Many told me they struggle with decision to end Afghan war. Don’t want war forever, but feel uncertain. That is normal. Ending war does not end pain from 9/11. I took this GroundZero photo. Had with me working in Kabul and now in my Congressional office. Never forget.
Ending a war should never be easy, especially when it carries out collective trauma. Despite working in Afghanistan in 2011, visiting in 2019, and being on Armed Services/Foreign Affairs Committees, I still struggle too on what to do next. Here are some ways to think through.
My 5 year old boy came home recently and asked me why a bigger kid kept calling him Chinese Boy. My son, confused, told the boy, “I’m a New Jersey Boy.” He laughed it off, but my eyes welled up. 50 years ago my parents immigrated here from South Korea, but we cannot shake shadow of foreignness.
I was sad because my son shared what was likely his first ever experience of discrimination. For me it wasn’t first time I heard bias about him. …
There was a mass shooting in America last night. Sadly that is not uncommon. Many of the victims were AAPI. This tragedy sits at the intersection of multiple broken parts of our society. To honor victims and save lives, we must make progress across all.
I’ve been asked if the violence against AAPI is new, and if it is getting better with the increased recent visibility. The answer to both is no. Discrimination/violence existed well before COVID and it will continue after. And sadly, I don’t think we have seen the worst of it.
I can’t tell you how much…
On this anniversary of Bloody Sunday in Selma, can we finally move forward with renaming the Edmund Pettus Bridge after John Lewis? This is first anniversary without him. Since he can no longer step across the bridge, we should name every step of it after him. Here’s why:
There on that bridge, John Lewis and others taught us what courage means. Taught us the responsibilities that come with the pursuit of justice. Taught us that we can make no assumptions about the direction of our nation.
Her name is Kyal Sin and she was brutally murdered this week. She wore this black shirt that said “Everything will be OK” when she was shot in the head by Burmese military. Know her courage. Here’s how her memory may stop this coup and help protect democracies everywhere.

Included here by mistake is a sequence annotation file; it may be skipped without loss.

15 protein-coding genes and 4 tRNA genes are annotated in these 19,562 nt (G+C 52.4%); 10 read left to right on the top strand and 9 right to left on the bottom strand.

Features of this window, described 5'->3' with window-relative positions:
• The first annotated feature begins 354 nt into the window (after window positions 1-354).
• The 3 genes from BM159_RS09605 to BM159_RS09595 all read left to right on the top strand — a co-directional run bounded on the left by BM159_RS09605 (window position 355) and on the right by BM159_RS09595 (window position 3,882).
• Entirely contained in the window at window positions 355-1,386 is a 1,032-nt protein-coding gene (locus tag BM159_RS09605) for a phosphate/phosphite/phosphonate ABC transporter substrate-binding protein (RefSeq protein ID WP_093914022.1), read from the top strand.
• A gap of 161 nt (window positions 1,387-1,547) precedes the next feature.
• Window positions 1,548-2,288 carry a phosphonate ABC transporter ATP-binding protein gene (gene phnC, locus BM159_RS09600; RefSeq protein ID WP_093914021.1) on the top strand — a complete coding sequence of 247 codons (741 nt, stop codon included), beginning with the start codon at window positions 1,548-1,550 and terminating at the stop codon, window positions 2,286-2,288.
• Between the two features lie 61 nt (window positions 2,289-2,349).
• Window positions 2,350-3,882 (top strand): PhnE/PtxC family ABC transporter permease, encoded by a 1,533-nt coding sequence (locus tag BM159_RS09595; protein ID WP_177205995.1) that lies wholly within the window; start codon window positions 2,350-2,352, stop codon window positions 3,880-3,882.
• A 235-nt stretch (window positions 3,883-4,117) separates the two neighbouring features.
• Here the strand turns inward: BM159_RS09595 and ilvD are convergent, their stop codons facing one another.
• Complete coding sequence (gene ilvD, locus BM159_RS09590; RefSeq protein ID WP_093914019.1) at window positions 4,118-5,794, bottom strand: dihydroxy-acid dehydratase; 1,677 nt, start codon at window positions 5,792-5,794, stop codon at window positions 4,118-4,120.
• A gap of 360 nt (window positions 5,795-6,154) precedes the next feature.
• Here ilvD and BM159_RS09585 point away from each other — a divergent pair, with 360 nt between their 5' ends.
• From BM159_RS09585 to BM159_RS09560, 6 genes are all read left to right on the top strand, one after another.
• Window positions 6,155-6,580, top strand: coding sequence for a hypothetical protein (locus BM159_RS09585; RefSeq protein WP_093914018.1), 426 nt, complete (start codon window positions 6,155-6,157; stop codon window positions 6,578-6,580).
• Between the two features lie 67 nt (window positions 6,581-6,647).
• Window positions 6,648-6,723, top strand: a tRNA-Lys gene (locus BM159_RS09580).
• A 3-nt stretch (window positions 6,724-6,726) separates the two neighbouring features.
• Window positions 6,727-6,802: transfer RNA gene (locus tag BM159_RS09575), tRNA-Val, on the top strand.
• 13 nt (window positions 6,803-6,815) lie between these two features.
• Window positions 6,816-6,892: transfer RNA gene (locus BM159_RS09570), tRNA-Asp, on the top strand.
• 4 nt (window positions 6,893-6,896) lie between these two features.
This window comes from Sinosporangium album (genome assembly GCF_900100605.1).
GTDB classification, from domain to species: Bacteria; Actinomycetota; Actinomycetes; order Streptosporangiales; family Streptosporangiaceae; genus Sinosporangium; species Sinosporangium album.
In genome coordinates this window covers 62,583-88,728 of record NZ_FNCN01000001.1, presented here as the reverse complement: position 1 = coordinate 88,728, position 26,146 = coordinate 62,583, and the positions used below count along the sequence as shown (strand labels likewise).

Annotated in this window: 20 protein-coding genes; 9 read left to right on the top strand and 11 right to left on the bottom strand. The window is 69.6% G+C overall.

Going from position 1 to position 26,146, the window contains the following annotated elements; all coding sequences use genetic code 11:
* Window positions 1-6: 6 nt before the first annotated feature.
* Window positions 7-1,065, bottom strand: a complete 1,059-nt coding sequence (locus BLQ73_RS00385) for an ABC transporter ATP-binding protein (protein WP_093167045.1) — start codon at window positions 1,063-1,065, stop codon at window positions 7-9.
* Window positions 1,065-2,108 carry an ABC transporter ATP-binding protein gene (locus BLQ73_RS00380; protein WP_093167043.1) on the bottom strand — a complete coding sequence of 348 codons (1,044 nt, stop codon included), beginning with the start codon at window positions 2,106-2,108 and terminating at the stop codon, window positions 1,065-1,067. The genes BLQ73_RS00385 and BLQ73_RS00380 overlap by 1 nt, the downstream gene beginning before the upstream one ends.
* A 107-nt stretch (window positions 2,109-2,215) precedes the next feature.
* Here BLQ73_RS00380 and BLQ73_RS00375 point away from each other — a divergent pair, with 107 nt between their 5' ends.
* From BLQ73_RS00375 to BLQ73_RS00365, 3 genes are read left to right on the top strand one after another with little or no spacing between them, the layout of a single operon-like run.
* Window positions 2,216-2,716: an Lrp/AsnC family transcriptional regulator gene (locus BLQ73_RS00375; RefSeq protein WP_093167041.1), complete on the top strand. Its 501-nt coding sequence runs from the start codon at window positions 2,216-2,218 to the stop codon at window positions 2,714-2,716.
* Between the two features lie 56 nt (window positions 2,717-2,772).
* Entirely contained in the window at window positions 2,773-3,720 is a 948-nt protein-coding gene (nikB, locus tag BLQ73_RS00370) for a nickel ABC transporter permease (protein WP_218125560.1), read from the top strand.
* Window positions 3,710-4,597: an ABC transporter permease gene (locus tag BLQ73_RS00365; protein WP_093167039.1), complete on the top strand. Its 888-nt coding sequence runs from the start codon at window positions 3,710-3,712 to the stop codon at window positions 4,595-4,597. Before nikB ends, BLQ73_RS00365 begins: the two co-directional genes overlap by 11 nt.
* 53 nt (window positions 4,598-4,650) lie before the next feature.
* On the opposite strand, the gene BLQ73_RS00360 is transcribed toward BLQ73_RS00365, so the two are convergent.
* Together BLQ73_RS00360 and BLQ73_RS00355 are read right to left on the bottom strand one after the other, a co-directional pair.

WHO KILLED KYAL? One man set this chaos in motion — Min Aung Hlaing. A General so unremarkable that colleagues once gave him a nickname meaning “cat feces” as he reminded them of “something deposited quietly but leaving a powerful stink.”
I just finished reading the declassified memo on killing of Khashoggi. I’ve read thousands of intel reports in my career in national security, but this one stands out. Here’s why we need to take this seriously and why we need to do more to hold Crown Prince accountable.
HIGH CONFIDENCE: The memo starts with “We assess that…” While that doesn’t seem like a blistering opening, for me, it’s like a hammer. Lack of phrases like “low/medium confidence” is striking and rare. Unusual to have such a clear and definite assessment without modifier.
I have only one memory of my grandma and it isn’t a good one. She visited America when I was a child. Instead of embracing her I yelled at her to go home. I’ve regretted that my whole life. Now when I see these brutal attacks against elderly Asian Americans, I see her.
A 91 year old Asian American man assaulted. Hit so hard his frail body goes completely airborne. Another in his 80s killed by a stranger. Another slashed by a knife across his face. They could be my grandparents, your parents or grandparents.
New Jersey’s 3rd district could decide control of Congress — and send Washington a powerful message about attacks on our health care.
I never thought I’d run for office — but I’ve always believed in service.
As a national security adviser to President Obama, I helped direct the war against ISIS and global terrorism. Working alongside Generals Petraeus and John Allen, we were able to save thousands from genocide and violence.
Then my congressman, multi-millionaire Republican Tom MacArthur, single-handedly revived the effort to repeal healthcare for more than 20 million Americans — and I knew…